In the schools, there were no laboratories, libraries; the classes and dormitories were in various states of collapse. No even (good) fences in some. However, under the Whole School Renovation scheme, everything got totally reshaped. The structures that could still be renovated were renovated, the ones that couldn’t be were taken down and new ones built. Now there are laboratories, libraries, computer centres; the classes are now in great shape and conducive for learning. The dorms and administrative blocks and staff quarters were treated the same way.
For the basic schools, so far over hundreds have been totally renovated and equipped, spread across the 274 wards in the state. It is in the life of this administration that a school, at least, has been renovated in every ward in the state.
Still on teacher’s qualification, the administration has established a teachers’ development Institute in each of its zones. This is the first time in the history of Nigeria that such institute is being established by a state government. The one in Zone B, at Mararaban Daudu has started running. In the school, every ward is represented. An examination was organised in every ward, and the top two performers (one female, one male) were picked for the school. In the school, everything is free. After graduation, the graduates are expected to go back to their respective communities to become teachers.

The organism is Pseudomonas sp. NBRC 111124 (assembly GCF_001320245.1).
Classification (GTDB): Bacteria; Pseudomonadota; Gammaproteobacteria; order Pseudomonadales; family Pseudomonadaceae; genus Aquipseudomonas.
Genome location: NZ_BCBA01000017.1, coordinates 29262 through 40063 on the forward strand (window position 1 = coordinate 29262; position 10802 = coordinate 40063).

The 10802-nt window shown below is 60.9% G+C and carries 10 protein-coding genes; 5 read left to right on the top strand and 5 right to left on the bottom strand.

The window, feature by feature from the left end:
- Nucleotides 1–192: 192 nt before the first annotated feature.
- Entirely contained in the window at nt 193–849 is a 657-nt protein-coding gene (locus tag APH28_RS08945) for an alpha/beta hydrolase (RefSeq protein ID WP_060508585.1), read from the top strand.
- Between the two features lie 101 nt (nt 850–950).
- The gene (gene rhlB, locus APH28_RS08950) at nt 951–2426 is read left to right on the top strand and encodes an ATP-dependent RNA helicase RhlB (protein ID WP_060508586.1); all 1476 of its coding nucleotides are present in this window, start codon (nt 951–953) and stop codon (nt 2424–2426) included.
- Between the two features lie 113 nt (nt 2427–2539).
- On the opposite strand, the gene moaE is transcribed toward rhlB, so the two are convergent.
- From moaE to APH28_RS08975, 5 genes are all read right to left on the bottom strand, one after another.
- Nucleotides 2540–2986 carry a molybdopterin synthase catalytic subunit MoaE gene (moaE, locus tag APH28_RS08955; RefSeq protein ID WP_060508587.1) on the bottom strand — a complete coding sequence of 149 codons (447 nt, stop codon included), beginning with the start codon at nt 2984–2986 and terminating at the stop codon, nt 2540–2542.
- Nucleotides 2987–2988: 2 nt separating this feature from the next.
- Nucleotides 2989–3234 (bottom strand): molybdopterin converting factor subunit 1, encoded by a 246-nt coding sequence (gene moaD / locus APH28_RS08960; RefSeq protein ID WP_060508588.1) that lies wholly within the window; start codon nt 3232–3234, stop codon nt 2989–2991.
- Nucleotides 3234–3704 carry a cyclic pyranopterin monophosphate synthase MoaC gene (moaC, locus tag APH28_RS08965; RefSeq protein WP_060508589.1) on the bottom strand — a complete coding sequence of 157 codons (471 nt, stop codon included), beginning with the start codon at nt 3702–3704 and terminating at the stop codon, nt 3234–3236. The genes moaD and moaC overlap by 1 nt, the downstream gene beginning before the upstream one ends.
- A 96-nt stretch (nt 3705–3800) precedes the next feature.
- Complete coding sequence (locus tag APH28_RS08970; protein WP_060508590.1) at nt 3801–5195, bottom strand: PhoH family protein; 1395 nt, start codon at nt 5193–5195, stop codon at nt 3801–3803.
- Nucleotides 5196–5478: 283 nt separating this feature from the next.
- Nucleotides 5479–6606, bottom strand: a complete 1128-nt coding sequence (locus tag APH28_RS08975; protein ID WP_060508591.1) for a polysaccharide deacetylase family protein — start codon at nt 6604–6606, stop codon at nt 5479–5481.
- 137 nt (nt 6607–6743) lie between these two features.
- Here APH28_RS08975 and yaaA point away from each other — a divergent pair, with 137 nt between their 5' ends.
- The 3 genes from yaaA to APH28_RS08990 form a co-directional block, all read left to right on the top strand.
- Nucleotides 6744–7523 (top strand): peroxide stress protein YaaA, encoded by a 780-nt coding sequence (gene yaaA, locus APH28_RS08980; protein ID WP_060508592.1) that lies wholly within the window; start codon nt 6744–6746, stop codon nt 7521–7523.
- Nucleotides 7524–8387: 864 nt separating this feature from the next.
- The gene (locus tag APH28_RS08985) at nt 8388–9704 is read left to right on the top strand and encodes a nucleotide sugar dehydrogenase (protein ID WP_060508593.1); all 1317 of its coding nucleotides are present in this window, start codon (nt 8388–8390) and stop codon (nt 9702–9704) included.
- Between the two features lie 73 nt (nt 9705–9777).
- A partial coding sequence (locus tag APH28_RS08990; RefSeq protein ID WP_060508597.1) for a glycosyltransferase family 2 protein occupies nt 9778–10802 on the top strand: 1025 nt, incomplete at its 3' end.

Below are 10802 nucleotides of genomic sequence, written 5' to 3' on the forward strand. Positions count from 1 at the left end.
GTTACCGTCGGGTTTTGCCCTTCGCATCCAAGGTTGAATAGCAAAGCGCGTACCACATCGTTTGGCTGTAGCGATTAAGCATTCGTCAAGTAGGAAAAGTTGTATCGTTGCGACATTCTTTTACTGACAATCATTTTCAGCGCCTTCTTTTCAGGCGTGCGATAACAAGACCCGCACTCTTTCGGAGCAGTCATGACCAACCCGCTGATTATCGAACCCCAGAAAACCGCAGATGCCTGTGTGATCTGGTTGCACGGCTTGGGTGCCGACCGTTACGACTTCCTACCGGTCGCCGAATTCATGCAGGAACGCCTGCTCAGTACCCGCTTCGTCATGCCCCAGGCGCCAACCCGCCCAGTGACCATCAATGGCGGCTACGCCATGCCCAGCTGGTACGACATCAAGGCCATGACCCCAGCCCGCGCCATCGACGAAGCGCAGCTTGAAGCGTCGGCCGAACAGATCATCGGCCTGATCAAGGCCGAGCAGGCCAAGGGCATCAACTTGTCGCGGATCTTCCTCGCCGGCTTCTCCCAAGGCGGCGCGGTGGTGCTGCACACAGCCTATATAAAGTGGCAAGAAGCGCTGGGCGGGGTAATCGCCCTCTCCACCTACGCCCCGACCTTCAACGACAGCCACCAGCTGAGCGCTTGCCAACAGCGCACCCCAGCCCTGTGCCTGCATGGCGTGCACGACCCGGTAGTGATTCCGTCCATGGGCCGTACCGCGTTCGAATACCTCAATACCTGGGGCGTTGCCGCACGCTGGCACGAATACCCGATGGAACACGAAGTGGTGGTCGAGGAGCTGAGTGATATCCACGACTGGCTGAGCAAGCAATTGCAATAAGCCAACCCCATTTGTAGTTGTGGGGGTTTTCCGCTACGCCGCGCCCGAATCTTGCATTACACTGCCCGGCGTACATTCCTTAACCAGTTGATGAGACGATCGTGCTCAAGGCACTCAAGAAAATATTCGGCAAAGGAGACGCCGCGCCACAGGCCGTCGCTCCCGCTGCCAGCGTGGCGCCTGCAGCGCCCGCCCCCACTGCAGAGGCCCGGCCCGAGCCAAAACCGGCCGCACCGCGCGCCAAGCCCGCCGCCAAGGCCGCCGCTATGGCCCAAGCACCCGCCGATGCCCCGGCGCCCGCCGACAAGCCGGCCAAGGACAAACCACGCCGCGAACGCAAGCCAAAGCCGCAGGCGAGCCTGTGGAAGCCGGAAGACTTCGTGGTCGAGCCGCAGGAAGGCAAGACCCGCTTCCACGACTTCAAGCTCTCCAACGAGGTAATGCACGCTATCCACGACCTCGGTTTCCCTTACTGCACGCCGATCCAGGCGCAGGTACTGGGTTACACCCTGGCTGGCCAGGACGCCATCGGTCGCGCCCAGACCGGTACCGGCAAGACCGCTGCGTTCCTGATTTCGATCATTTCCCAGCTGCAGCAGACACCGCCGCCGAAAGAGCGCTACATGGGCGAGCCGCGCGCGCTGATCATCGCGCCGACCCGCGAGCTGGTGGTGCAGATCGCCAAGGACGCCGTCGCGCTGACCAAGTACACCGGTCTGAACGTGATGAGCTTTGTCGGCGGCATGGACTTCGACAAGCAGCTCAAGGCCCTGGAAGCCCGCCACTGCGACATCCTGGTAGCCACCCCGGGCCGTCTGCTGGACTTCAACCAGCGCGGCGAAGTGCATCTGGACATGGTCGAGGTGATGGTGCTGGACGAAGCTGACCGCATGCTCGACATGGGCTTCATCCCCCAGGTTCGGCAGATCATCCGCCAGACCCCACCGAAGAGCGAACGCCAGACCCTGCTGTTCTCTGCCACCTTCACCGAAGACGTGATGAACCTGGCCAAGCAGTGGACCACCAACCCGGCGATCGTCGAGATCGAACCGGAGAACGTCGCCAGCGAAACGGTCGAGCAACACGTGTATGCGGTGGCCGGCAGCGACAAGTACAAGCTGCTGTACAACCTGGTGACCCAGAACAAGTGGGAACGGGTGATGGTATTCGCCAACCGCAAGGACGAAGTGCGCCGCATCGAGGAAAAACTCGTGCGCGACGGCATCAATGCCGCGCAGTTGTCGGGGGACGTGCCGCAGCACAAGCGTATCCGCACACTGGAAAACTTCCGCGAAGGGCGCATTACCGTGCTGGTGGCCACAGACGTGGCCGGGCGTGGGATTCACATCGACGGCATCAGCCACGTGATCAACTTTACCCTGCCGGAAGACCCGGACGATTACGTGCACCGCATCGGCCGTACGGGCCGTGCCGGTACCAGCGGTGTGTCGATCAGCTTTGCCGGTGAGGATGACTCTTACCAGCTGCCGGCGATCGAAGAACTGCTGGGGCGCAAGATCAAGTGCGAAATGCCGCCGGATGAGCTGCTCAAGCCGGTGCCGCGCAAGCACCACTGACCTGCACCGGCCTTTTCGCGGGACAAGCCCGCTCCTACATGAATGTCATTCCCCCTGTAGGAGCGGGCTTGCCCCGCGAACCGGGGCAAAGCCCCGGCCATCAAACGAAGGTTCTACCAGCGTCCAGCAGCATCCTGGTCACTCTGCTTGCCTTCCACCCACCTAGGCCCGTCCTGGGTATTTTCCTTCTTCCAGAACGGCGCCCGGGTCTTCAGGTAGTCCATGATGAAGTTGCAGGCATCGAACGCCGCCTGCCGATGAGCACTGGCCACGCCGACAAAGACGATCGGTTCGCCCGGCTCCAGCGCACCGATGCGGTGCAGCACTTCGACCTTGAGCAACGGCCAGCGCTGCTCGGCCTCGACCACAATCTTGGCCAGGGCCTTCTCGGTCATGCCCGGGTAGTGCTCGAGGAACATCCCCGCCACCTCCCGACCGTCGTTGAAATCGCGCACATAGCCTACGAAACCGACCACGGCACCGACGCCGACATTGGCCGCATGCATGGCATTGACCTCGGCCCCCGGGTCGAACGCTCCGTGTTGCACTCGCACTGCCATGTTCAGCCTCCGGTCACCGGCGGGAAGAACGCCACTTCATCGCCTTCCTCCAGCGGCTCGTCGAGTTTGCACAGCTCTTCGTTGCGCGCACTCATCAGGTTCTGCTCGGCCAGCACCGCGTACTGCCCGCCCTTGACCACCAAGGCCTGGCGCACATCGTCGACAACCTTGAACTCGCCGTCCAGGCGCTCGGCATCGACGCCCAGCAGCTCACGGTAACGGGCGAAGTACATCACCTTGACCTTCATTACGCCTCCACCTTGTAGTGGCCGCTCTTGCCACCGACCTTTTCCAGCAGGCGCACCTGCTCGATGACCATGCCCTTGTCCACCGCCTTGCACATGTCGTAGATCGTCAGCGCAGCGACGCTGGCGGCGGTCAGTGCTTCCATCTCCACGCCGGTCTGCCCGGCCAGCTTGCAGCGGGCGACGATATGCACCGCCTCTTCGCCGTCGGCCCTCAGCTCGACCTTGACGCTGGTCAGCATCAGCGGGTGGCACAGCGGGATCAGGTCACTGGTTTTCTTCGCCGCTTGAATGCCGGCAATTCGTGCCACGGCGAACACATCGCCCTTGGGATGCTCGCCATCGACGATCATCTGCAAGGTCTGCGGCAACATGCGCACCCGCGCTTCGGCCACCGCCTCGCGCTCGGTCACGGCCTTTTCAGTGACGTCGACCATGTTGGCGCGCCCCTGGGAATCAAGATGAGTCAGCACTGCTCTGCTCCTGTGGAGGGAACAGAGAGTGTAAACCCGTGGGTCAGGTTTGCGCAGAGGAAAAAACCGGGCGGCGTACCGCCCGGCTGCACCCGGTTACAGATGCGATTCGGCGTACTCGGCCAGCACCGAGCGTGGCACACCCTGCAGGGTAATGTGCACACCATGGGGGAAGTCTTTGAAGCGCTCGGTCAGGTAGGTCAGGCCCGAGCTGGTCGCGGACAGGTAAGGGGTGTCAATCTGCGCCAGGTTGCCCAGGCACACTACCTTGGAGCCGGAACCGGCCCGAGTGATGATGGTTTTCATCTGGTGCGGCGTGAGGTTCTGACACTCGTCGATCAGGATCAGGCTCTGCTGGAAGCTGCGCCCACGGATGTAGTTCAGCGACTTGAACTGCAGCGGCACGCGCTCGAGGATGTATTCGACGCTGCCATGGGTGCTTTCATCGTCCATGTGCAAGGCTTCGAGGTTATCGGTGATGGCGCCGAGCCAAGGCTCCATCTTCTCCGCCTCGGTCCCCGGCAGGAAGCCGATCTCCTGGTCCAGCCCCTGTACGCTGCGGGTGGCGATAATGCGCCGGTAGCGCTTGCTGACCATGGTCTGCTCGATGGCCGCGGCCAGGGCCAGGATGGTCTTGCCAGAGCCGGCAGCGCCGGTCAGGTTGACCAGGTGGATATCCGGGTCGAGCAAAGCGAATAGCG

Tertiary institutions aren’t also left behind. For example, school of Nursing, Bida, for 42 years, didn’t see any renovation; its laboratories were not very functional despite the fact that it is an environment where health workers are trained. At a time, the governor visited the school and, on seeing the dilapidation, he said ‘even my dog would not be allowed to live there, yet people were learning and living there for years.’ Against this backdrop, he ordered total equipment and renovation immediately. Today, the school is in a world-class standard. It was also had not been accredited for 42 years; this administration has now ensured that it is fully accredited. The school of midwifery in Minna has also been upgraded, and another nursing school has been established in Kontagora, to make sure that each zone is covered.
Why is the administration not offering overseas scholarships?
The governor studied in Nigeria and is a staunch believer in the Nigerian system, hence the administration’s reluctance in giving out scholarships to people to study abroad. The people given before the coming of the administration are being properly taken care of but the governor believes in the Nigerian universities in terms of training the country’s manpower. He is also of the sentiment, that anywhere the country’s institutions are problematic, they should be fixed, instead of going abroad. Scholarships for local students are being taken care of adroitly. However, anyone who gets scholarship elsewhere to go abroad, the government supports.
How has the govt fared in roads rehabilitation and construction?